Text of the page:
On September 27, Mount Ontake erupted unexpectedly. The volcano is located on the island of Honshu, northeast of Nagoya and west of Tokyo. Honshu is the largest of the many islands in Japan. The island is predominantly mountainous and contains several volcanoes.
The volcanoes of Japan are fairly active, however Ontake was not listed as one of the more active ones. Unzen (elev. 1,500 m) and Sakura-jima (elev. 1,117 m) have been deemed Decade Volcanoes by the International Association of Volcanology and Chemistry of the Earth's Interior, worthy of study due to their explosive history and close proximity to human populations. Other historically active volcanoes include: Asama, Honshu Island's most active volcano, Aso, Bandai, Fuji, Iwo-Jima, Kikai, Kirishima, Komaga-take, Oshima, Suwanosejima, Tokachi, Yake-dake, and Usu.
Following three decades of unprecedented growth, Japan's economy experienced a major slowdown starting in the 1990s, but the country remains a major economic power. In March 2011, Japan's strongest-ever earthquake, and an accompanying tsunami, devastated the northeast part of Honshu island, killing thousands and damaging several nuclear power plants. The catastrophe hobbled the country's economy and its energy infrastructure, and tested its ability to deal with humanitarian disasters.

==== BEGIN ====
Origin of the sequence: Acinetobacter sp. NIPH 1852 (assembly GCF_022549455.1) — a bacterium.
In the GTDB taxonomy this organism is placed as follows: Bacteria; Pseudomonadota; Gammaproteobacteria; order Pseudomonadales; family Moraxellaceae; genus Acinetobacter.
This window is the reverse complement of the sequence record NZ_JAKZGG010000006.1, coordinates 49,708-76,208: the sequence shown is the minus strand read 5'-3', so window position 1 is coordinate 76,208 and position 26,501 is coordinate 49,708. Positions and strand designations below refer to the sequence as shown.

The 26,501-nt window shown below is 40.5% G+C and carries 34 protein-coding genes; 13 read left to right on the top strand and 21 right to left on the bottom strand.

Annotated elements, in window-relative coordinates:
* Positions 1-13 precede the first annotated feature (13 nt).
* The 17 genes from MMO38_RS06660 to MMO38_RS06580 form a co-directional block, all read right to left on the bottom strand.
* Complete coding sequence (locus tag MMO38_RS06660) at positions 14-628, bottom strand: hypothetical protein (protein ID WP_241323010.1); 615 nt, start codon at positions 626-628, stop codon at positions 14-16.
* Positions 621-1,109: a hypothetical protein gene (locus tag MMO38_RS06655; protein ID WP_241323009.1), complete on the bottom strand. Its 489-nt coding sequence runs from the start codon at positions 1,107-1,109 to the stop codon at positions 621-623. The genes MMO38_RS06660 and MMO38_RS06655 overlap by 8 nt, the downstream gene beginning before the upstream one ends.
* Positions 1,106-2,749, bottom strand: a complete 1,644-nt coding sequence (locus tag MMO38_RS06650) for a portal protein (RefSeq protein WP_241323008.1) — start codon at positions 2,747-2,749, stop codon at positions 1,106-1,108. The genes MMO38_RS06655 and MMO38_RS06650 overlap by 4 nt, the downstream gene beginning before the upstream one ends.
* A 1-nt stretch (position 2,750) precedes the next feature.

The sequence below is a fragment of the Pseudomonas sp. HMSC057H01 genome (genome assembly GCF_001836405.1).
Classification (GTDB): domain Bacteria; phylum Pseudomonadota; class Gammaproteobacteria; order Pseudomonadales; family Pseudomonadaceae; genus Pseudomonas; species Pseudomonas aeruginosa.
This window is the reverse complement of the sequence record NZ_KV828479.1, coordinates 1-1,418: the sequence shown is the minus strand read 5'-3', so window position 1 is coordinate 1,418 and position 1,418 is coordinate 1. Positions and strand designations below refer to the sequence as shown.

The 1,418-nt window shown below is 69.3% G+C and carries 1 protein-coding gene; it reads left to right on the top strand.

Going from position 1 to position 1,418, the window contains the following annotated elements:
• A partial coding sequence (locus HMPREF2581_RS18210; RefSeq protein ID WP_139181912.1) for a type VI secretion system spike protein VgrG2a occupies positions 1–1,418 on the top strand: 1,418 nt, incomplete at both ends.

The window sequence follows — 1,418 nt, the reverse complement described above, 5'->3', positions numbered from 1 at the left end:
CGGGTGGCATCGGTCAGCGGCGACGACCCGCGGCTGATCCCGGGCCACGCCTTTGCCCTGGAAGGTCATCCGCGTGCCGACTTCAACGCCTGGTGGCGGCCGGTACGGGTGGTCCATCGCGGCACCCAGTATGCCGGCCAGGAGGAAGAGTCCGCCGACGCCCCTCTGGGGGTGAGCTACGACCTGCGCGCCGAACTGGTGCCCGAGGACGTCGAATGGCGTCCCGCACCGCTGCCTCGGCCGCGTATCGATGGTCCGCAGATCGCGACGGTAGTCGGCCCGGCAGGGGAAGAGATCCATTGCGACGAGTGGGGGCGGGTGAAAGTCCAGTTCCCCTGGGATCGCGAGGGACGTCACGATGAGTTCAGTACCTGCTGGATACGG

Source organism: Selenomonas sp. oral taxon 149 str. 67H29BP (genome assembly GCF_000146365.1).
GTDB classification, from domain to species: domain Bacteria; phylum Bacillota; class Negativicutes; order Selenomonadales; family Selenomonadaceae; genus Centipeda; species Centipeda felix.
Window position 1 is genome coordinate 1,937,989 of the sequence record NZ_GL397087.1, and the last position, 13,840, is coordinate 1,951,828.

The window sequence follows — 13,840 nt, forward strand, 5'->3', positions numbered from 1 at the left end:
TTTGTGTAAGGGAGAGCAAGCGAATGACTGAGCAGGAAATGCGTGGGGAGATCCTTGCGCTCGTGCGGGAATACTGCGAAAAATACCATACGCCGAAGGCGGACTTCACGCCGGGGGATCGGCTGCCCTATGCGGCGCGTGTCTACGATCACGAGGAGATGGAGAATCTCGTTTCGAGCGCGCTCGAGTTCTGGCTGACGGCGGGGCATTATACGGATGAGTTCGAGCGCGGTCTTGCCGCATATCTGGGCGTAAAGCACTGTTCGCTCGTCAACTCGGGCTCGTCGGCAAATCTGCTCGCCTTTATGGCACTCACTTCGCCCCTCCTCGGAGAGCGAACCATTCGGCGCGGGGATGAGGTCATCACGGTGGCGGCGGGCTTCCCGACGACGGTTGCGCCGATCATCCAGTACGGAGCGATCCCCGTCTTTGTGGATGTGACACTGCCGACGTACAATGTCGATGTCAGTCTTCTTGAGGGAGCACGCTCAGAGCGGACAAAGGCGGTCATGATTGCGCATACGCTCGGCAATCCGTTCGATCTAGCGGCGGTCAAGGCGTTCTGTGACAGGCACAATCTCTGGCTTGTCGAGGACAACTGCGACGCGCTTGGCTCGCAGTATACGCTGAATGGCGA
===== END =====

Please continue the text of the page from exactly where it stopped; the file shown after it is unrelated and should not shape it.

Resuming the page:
The economy has largely recovered in the years since the disaster, but reconstruction in the Tohoku region has been uneven. Japan joined the Trans Pacific Partnership negotiations in 2013, a pact that would open Japan's economy to increased foreign competition and create new export opportunities for Japanese businesses. Measured on a purchasing power parity basis that adjusts for price differences, Japan stood as the fourth-largest economy in the world in 2013.
CIA World Factbook; The Columbia Gazetteer, 6/2014; 9/2014
This map has also been used:
- Japan, September 2011